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Knowledge as a Path to Freedom

  • Date Submitted: 11/08/2010 03:25 PM
  • Flesch-Kincaid Score: 80 
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Knowledge as a Path to Freedom

Frederick Douglass wrote “Narrative of the Life of Frederick Douglass” in 1845 to tell his story

of being a slave for many years but then gaining his freedom by escaping slavery. However, this

process had many twists and turns. Becoming knowledgeable and sharing his knowledge was

Frederick's path to freedom. He lived on a plantation since he was a little child. He was eight years old

when he went to live in Baltimore so he could work for a man named Mr. Hugh Auld. Mr. Auld's wife,

Mrs. Sophia, taught Douglass how to read and write. Mr. Auld did not agree with his wife teaching


Douglass states that Mr. Auld said, “If you teach that nigger how to read, there would be no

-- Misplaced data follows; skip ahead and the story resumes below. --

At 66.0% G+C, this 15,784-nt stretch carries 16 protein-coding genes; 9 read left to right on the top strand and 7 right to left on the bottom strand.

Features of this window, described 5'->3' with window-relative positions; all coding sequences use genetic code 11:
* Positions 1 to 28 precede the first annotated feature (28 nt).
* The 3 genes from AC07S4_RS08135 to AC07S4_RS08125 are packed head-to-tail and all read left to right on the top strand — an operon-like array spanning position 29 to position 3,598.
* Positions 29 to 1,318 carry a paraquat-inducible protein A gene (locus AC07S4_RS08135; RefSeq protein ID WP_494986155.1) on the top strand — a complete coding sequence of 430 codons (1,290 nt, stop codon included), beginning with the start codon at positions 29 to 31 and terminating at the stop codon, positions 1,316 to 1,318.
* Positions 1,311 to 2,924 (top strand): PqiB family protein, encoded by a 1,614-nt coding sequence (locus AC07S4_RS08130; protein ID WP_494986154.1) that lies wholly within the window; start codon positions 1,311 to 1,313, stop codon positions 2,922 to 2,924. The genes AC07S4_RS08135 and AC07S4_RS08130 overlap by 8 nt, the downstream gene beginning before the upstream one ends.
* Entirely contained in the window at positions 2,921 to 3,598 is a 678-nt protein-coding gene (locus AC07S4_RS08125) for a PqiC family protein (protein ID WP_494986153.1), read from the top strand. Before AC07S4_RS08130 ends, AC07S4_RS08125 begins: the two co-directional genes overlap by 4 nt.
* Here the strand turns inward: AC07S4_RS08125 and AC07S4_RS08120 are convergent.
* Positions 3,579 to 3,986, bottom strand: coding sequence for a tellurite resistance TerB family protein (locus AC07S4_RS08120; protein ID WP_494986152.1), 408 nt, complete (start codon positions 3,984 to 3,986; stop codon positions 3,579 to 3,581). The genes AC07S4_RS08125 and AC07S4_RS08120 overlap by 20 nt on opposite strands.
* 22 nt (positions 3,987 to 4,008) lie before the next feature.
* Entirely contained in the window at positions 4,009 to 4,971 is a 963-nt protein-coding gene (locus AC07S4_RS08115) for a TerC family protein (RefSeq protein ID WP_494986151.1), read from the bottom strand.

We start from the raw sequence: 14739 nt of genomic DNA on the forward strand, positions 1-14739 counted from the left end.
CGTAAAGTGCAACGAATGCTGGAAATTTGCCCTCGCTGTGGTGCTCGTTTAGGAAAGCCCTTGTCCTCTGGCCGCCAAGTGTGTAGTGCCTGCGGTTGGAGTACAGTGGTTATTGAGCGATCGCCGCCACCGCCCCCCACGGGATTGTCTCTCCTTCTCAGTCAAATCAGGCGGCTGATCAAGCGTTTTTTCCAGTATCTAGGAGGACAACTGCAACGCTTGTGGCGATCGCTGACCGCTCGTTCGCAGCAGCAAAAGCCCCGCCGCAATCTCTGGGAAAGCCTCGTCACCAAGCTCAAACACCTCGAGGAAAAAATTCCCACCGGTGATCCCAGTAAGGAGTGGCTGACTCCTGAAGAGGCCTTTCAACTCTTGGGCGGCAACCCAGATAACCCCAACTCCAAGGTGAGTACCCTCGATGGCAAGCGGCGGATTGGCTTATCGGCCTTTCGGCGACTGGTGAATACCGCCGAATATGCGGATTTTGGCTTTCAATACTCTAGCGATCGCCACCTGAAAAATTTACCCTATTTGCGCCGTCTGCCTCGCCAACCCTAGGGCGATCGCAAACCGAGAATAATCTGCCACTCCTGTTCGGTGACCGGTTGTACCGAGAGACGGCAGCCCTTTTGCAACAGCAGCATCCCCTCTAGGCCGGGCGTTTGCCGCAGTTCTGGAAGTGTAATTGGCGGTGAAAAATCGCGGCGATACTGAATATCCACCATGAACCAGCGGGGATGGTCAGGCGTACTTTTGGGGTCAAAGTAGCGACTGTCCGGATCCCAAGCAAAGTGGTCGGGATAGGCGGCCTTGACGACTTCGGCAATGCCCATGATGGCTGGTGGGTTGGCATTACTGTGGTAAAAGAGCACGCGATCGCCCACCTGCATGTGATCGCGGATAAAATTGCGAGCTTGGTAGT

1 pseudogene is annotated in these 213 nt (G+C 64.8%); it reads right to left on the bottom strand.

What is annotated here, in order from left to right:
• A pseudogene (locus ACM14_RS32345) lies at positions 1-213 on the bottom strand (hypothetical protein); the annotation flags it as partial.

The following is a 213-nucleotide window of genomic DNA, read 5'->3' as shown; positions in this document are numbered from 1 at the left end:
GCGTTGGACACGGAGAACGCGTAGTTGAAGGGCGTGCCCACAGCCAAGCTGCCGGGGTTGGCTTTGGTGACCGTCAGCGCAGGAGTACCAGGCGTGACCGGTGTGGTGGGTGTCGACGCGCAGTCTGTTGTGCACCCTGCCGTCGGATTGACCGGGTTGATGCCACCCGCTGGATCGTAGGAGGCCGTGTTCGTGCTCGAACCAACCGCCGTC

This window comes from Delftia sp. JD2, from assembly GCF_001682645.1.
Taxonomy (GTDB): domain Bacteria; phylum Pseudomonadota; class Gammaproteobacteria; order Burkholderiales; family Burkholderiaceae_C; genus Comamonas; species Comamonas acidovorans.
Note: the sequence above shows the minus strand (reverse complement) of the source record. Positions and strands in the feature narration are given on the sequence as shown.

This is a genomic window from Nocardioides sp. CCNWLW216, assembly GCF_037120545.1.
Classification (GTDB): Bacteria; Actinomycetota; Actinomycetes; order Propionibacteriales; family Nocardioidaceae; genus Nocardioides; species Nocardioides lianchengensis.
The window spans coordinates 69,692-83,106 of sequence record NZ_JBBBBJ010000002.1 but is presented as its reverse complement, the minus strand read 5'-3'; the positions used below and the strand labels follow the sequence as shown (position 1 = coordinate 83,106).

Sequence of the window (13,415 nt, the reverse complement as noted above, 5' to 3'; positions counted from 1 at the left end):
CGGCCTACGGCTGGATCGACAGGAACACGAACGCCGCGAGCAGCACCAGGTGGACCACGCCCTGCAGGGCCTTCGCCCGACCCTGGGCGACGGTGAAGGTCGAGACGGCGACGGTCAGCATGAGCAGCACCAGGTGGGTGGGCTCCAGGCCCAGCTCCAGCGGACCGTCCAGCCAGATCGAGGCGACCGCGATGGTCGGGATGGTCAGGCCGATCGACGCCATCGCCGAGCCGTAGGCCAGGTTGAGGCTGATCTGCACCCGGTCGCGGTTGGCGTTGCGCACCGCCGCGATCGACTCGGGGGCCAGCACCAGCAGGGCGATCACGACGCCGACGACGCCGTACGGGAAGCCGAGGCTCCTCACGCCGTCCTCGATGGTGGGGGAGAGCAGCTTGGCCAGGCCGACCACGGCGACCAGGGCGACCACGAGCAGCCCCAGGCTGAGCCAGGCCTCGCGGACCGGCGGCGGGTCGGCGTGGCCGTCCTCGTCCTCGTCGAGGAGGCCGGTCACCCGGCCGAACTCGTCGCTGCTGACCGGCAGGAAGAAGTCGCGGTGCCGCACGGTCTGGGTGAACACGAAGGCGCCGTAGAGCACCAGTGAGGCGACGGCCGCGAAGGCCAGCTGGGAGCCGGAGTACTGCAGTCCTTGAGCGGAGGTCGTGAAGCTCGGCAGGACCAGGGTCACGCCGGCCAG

keeping him. It would forever unfit him to be a slave. He would at once become unmanageable, and of

no value to his master,”(34). Douglass then realized how different slaveholders treated their slaves.

Shortly after Mr. Auld told Mrs. Auld what he thought about her teachings, she started to become

hateful to Douglass. She stopped the lessons, but Douglass had already learned from Mr. Auld's intense

reaction that education was his path to freedom. Douglass comes up with a plan to find someone new to

teach him since Mrs. Auld had stopped. Douglass states,”The plan which I had adopted, and the one

by which I was most successful, was that of making friends of all the little white boys whom I met in

the streets, ”(38). When Douglass had to go out for errands, he would hurry and do his errands, so that

he could go to the white boys and get a lesson in before he had to return home. He would give the boys

bread in return for their knowledge.

    When Captain Anthony died, what remained of Douglass's family was divided up. His   grandmother, too old to work, was put out of her cabin and sent into the woods to die. Douglass's   determination to become free increased. He was sent back to work the fields for the...


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